One investigational treatment being explored for COVID-19 involves the use of convalescent plasma collected from recovered COVID-19 patients. It is possible that convalescent plasma that contains antibodies to SARS-CoV-2 (the virus that causes COVID-19) might be effective against the infection. Use of convalescent plasma has been studied in outbreaks of other respiratory infections, including the 2009-2010 H1N1 influenza virus pandemic, 2003 SARS-CoV-1 epidemic, and the 2012 MERS-CoV epidemic. Although promising, convalescent plasma has not been shown to be effective in every disease studied. It is therefore important to determine through clinical trials, before routinely administering convalescent plasma to patients with COVID-19, that it is safe and effective to do so. Investigators wishing to study the use of convalescent plasma are encouraged to submit requests to FDA for investigational use under the traditional IND regulatory pathway (21 CFR 312).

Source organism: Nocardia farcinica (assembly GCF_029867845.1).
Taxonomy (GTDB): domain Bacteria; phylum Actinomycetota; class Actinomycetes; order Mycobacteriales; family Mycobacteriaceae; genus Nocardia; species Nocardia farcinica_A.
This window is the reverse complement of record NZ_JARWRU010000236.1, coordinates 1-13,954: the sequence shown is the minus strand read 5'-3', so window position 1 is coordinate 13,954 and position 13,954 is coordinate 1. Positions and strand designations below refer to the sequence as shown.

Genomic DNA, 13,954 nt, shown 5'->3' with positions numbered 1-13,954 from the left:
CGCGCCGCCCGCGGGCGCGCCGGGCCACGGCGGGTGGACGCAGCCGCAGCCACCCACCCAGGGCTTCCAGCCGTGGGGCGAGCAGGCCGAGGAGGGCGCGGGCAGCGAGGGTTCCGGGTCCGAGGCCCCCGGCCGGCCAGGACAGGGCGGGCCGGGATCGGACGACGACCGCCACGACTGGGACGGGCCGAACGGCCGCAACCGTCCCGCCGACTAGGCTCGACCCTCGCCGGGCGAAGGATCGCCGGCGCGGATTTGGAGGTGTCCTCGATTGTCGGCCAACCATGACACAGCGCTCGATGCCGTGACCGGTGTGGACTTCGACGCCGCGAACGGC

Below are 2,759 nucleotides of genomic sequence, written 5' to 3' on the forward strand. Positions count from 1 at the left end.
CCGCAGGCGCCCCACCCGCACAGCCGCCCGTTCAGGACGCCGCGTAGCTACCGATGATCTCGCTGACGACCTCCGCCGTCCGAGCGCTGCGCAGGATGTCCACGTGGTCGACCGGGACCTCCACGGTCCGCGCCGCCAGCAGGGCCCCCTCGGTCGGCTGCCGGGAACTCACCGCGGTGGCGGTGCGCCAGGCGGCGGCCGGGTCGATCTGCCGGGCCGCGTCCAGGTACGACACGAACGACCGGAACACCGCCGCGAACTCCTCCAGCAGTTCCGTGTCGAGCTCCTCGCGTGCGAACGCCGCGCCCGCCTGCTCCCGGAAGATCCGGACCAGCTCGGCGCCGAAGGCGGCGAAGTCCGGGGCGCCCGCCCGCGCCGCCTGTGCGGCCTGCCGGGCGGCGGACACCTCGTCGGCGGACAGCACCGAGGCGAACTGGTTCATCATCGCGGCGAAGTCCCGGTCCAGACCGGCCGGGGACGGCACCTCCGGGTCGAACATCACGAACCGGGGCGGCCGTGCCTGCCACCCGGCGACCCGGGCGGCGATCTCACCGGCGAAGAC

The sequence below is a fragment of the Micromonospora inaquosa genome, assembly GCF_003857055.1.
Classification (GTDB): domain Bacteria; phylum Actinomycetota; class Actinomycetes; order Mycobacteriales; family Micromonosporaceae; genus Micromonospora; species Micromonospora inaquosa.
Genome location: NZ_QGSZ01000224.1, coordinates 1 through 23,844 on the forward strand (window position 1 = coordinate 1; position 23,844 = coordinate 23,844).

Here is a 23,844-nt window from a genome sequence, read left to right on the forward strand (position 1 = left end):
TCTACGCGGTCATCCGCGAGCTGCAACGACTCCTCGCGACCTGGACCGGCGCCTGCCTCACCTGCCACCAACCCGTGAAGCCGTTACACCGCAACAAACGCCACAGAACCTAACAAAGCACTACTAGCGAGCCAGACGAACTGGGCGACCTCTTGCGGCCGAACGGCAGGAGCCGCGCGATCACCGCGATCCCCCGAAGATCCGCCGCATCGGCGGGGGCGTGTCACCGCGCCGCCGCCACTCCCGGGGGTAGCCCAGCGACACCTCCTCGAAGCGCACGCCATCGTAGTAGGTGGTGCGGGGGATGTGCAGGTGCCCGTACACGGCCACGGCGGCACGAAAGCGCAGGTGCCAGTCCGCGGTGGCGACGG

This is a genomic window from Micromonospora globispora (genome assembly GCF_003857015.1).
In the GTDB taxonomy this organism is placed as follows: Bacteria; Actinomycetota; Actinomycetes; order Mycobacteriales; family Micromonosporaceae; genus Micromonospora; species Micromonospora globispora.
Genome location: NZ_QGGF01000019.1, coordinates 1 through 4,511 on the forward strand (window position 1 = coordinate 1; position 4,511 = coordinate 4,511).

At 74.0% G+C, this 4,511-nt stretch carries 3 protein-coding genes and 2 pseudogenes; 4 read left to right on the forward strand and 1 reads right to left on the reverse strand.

Although participation in clinical trials is one way for patients to obtain access to convalescent plasma, these may not be readily available to all patients in potential need. Therefore, given the public health emergency that the expanding COVID-19 outbreak presents, while clinical trials are being conducted, FDA is facilitating access to COVID-19 convalescent plasma for use in patients with serious or immediately life-threatening COVID-19 infections through the process of single patient emergency Investigational New Drug Applications (eINDs) for Individual patients under 21 CFR 312.310. This process allows the use of an investigational drug for the treatment of an individual patient by a licensed physician upon FDA authorization. This does not include the use of COVID-19 convalescent plasma for the prevention of infection.
For further information, please read the posted information for investigators
The FDA, an agency within the U.S. Department of Health and Human Services, protects the public health by assuring the safety, effectiveness, and security of human and veterinary drugs, vaccines and other biological products for human use, and medical devices. The agency also is responsible for the safety and security of our nation’s food supply, cosmetics, dietary supplements, products that give off electronic radiation, and for regulating tobacco products.